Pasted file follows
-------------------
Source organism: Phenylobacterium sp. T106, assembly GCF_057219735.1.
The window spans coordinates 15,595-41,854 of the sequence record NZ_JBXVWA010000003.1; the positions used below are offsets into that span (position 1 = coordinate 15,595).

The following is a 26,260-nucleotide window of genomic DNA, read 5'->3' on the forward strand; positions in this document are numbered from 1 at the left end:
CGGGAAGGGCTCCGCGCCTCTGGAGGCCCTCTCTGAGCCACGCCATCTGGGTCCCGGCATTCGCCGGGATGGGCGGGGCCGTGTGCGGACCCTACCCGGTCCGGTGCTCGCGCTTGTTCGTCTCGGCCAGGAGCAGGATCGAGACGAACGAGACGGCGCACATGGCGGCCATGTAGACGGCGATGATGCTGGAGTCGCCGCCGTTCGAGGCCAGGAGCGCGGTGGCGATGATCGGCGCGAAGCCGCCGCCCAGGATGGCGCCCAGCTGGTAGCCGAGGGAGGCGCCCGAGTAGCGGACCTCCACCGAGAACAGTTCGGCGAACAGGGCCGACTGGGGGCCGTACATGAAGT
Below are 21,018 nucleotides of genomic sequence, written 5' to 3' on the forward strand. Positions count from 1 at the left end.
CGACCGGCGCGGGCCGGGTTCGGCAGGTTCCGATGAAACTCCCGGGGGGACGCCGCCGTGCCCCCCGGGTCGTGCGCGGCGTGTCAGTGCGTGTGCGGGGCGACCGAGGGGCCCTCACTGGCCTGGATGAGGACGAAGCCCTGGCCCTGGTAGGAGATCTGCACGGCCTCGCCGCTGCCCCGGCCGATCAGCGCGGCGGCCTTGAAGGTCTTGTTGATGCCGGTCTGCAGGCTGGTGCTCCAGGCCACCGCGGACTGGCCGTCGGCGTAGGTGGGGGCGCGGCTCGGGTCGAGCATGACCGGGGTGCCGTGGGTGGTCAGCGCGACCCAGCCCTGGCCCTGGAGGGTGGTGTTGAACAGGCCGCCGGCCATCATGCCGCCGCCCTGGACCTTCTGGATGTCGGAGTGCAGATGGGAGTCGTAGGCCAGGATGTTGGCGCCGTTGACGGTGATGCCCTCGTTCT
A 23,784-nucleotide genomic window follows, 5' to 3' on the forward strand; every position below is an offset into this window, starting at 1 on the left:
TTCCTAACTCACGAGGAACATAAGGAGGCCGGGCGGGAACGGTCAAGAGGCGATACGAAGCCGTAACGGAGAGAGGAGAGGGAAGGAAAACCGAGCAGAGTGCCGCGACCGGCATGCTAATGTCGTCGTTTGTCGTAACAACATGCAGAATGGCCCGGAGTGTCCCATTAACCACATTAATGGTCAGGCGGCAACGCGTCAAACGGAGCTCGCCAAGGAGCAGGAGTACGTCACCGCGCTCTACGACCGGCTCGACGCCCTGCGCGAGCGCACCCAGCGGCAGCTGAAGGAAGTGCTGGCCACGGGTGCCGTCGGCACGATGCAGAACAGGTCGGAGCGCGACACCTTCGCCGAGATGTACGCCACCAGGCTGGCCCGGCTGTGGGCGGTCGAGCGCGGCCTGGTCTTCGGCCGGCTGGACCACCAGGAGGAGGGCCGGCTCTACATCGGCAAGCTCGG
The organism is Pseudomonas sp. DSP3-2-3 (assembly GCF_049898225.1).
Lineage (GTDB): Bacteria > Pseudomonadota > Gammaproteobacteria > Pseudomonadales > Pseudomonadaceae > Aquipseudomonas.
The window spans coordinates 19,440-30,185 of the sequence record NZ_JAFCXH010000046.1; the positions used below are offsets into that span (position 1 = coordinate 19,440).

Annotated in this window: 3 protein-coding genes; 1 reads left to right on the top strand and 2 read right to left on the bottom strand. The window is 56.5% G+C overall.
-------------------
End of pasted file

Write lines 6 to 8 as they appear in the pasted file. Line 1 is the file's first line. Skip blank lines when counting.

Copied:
CGACCGGCGCGGGCCGGGTTCGGCAGGTTCCGATGAAACTCCCGGGGGGACGCCGCCGTGCCCCCCGGGTCGTGCGCGGCGTGTCAGTGCGTGTGCGGGGCGACCGAGGGGCCCTCACTGGCCTGGATGAGGACGAAGCCCTGGCCCTGGTAGGAGATCTGCACGGCCTCGCCGCTGCCCCGGCCGATCAGCGCGGCGGCCTTGAAGGTCTTGTTGATGCCGGTCTGCAGGCTGGTGCTCCAGGCCACCGCGGACTGGCCGTCGGCGTAGGTGGGGGCGCGGCTCGGGTCGAGCATGACCGGGGTGCCGTGGGTGGTCAGCGCGACCCAGCCCTGGCCCTGGAGGGTGGTGTTGAACAGGCCGCCGGCCATCATGCCGCCGCCCTGGACCTTCTGGATGTCGGAGTGCAGATGGGAGTCGTAGGCCAGGATGTTGGCGCCGTTGACGGTGATGCCCTCGTTCT
A 23,784-nucleotide genomic window follows, 5' to 3' on the forward strand; every position below is an offset into this window, starting at 1 on the left:
TTCCTAACTCACGAGGAACATAAGGAGGCCGGGCGGGAACGGTCAAGAGGCGATACGAAGCCGTAACGGAGAGAGGAGAGGGAAGGAAAACCGAGCAGAGTGCCGCGACCGGCATGCTAATGTCGTCGTTTGTCGTAACAACATGCAGAATGGCCCGGAGTGTCCCATTAACCACATTAATGGTCAGGCGGCAACGCGTCAAACGGAGCTCGCCAAGGAGCAGGAGTACGTCACCGCGCTCTACGACCGGCTCGACGCCCTGCGCGAGCGCACCCAGCGGCAGCTGAAGGAAGTGCTGGCCACGGGTGCCGTCGGCACGATGCAGAACAGGTCGGAGCGCGACACCTTCGCCGAGATGTACGCCACCAGGCTGGCCCGGCTGTGGGCGGTCGAGCGCGGCCTGGTCTTCGGCCGGCTGGACCACCAGGAGGAGGGCCGGCTCTACATCGGCAAGCTCGG